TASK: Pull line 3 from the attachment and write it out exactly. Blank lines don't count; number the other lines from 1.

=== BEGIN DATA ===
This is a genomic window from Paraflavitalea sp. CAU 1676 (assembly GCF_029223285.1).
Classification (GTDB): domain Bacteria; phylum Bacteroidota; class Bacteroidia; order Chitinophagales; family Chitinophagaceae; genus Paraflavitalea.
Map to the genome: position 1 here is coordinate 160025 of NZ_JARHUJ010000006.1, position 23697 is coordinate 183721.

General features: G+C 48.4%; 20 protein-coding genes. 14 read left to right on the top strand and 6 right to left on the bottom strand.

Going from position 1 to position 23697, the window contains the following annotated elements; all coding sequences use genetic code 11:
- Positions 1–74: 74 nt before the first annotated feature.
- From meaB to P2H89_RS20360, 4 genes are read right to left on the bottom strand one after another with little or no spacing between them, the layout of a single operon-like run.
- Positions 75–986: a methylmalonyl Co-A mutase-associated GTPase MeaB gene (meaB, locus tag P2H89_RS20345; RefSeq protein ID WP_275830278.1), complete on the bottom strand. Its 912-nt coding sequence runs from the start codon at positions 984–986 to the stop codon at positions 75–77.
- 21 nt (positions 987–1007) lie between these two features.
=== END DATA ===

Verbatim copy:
Map to the genome: position 1 here is coordinate 160025 of NZ_JARHUJ010000006.1, position 23697 is coordinate 183721.